Paul George just the latest homegrown star to feel Lakers’ love in free agency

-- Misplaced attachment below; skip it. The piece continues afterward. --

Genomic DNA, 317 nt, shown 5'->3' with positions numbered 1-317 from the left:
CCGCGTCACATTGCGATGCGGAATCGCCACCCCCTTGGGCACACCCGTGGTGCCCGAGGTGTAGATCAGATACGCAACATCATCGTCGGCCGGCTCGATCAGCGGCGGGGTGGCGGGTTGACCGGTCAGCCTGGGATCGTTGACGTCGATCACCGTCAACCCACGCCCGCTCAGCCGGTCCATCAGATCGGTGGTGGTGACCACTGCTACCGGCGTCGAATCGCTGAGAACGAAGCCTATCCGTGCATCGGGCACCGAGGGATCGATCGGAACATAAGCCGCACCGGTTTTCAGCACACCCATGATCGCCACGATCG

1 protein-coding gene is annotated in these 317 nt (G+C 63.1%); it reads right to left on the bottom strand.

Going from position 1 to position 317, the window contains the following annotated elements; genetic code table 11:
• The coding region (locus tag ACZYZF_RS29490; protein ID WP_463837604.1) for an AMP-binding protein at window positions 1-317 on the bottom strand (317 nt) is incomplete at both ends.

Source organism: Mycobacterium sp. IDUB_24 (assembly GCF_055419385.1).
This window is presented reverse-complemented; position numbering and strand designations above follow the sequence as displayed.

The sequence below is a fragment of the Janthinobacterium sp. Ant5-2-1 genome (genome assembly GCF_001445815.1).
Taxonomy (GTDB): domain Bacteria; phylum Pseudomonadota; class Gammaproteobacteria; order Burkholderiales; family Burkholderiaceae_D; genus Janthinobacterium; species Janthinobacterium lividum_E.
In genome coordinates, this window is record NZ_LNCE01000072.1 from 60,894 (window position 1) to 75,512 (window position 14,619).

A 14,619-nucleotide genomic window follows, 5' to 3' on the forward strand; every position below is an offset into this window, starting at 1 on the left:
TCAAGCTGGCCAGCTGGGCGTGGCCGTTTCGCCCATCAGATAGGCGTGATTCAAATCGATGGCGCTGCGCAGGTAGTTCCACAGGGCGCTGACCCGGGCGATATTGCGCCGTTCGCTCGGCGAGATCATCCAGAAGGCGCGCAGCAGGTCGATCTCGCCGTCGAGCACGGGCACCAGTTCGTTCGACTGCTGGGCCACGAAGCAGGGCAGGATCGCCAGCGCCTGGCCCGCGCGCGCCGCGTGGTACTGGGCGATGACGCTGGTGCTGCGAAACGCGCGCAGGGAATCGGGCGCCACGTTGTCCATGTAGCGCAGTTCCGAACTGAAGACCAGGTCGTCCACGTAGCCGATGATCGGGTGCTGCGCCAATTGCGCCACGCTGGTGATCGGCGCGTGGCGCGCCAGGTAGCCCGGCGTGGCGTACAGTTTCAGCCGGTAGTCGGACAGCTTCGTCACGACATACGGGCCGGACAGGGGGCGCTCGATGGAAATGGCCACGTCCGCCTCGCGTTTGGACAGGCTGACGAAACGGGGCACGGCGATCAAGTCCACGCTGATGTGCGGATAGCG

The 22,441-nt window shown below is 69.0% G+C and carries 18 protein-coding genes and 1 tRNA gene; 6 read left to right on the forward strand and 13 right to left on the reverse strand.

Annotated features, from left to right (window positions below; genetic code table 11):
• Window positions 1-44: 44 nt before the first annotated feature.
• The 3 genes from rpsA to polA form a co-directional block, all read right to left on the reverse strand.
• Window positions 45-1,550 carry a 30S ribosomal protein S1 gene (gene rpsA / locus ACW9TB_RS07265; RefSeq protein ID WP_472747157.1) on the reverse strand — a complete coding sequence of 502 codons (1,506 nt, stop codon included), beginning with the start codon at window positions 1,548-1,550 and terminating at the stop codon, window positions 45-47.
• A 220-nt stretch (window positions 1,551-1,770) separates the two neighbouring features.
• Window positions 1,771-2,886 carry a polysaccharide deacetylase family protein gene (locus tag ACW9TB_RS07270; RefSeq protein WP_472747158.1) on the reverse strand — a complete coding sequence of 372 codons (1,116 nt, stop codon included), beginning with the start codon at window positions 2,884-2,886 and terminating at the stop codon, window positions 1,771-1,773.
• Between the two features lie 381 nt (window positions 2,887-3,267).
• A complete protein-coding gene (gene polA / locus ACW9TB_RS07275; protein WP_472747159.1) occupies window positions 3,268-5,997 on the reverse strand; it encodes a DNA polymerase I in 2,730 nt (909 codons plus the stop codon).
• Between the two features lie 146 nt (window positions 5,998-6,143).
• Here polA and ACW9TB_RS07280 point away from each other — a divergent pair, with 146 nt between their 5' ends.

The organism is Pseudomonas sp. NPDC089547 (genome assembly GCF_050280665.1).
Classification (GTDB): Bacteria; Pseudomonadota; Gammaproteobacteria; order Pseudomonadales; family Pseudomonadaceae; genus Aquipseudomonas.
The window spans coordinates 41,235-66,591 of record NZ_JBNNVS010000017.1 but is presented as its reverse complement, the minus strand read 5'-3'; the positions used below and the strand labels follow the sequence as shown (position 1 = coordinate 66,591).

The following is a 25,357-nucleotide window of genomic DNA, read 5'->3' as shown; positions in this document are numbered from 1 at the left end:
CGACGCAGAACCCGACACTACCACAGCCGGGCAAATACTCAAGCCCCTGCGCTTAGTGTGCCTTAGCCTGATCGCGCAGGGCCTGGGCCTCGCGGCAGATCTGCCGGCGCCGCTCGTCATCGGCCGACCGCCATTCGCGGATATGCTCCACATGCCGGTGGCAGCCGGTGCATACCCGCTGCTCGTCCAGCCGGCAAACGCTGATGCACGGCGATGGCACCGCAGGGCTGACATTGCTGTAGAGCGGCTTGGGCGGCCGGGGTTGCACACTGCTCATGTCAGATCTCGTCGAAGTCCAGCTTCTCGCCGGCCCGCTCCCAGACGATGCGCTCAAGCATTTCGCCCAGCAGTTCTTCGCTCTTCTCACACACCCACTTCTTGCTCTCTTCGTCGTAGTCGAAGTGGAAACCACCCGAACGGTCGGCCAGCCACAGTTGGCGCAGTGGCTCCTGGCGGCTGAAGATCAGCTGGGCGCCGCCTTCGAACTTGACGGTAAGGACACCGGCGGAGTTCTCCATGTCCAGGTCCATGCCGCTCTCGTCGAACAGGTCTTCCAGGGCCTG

first_imgLOS ANGELES — Before signing a contract that at the time was the second-biggest in NBA history, DeMar Derozan heard the siren call of the Southland.It was 2016, the Lakers had salary-cap room, and a significant number of friends in Los Angeles were campaigning for the Compton native to come home.“It’s flattering because if you grew up here, you’re a Laker fan,” DeRozan said. “So, for me, I just knew what my mind was at and my heart was at. As long as you know that, it really don’t get to you as much. It don’t make the decision that hard.”Though no Lakers will play in Sunday’s prime-time game, the All-Star rosters feature five players who grew up in the L.A. area and a sixth, Kevin Love, who starred at UCLA. “Oh, there’s definitely some truth to it,” said Warriors star Klay Thompson, who went to high school at Santa Margarita and whose parents still live in Orange County, “especially growing up down here, and having his family down here. There’s got to  be … some truth to it.”Thompson, it must be noted, is bound for free agency in 2019.“I expect those questions for the next two years,” Thompson said. “That’s a long ways away.”After clearing cap space by trading Larry Nance Jr. and Jordan Clarkson prior to last week’s deadline, the Lakers will have upward of $70 million in cap space that they will dangle in an effort to sign two max-level players.For obvious reasons that have nothing to do with his hometown, LeBron James will be one. George is the other.During his appearance at Saturday’s media day in a cavernous corner of the L.A. Convention Center, a chant broke out among the fans on hand as George answered a question about sneakers.“We want Paul! We want Paul!”The Palmdale native was greeted by boisterous pleas for him to sign with the Lakers in each of his two visits to Staples Center this season, and one season ticket holder went so far as to customize a No. 13 jersey bearing George’s name.Sitting several seats down from George, Russell Westbrook held court at his own dais Saturday. Westbrook, who attended Leuzinger High in Lawndale, was long expected to entertain signing in L.A. before signing a $205 million extension last summer that will keep him in OKC through 2023.Hearing the chant, Westbrook cut himself off mid-answer and said, “That’s out. Paul ain’t going nowhere, it’s over for that.”Reading the tea leaves has never been easier. He wants to be a Laker.But then Westbrook called George’s All-Star snub “outrageous” and George, who was later selected as an injury replacement, said that kind of support from last year’s league MVP made it “more apparent what this decision needs to be made when it comes down to it.”Oh boy. The Lakers’ bid for George seemed over before it (legally) began.“I think that’s just the media,” George said, “they see a headline and immediately they jump to conclusions. It’s funny but at the end of the day I know where my decision lands, or what my decision is, and that’s all that matters.”Asked Saturday if he already knew what he would do this summer, George responded, “I don’t.”If he had left it there, the comments would have been innocuous enough.“I know what I feel is best,” he said, “but it’s a long ways until the end of the season.”Maybe, then, he does know.“It has a ton of layers to it,” said Love, who before being traded to Cleveland in 2014 was expected to be the Lakers’ top target when he hit free agency in 2015. “Having that aura around it of being the Lakers and having that tradition of excellence here as a franchise. … It’s one of those places that if you can make a name for yourself you can make a name for yourself anywhere.”That echoes comments Kobe Bryant made this week to ESPN’s Jalen Rose.Related Articles AD Quality Auto 360p 720p 1080p Top articles1/5READ MOREUCLA alum Kenny Clark signs four-year contract extension with PackersEach of them have, at one time or another, been linked to the Lakers, either by hopeful fans, meddling agents or from the mouths of players themselves. The rumor mill has never run hotter than it does for Oklahoma City’s Paul George, the Palmdale native for whom the Lakers sacrificed $500,000 to make their affection known,George’s pending decision remains a point of intrigue around the NBA and especially this weekend as the NBA makes L.A. its temporary home.What DeRozan experienced two summers ago and George is encountering now are both part of a greater phenomenon.The Lakers have made it clear they will try to find their franchise savior in free agency; owner Jeanie Buss said last spring that not having an All-Star with the game in L.A. would “break my heart.”When a star player with L.A. roots hits the market, the Lakers will generally be first in line to sign him. And though it hasn’t happened over the past four offseasons, when the franchise has needed a savior more than ever, the outside expectation is that those players all want to sign with the Lakers. Newsroom GuidelinesNews TipsContact UsReport an Error Heisler: NBA All-Star Game is too broken to fix, too big to drop “It takes a special person to want to play for this franchise and take the pressure that comes along with playing for this franchise,” Bryant said.The Lakers’ message each time they swing for the fences in free agency is less that the object of their affection is the perfect player for the organization, and more that his contract has come up at a point that is compatible with the organization’s timeline.The franchise will always bank on L.A. itself being the best recruiting pitch. Players love Los Angeles and, the logic follows, they should love playing here.“That’s going to remain to be said with all the top free agents as long as the NBA’s around,” Love said, “(and) as long as L.A.’s a great city. Which it always will be.” 2018 NBA All-Star Weekend courtside: Celebrity All-Star Game and Rising Stars Challenge updates last_img read more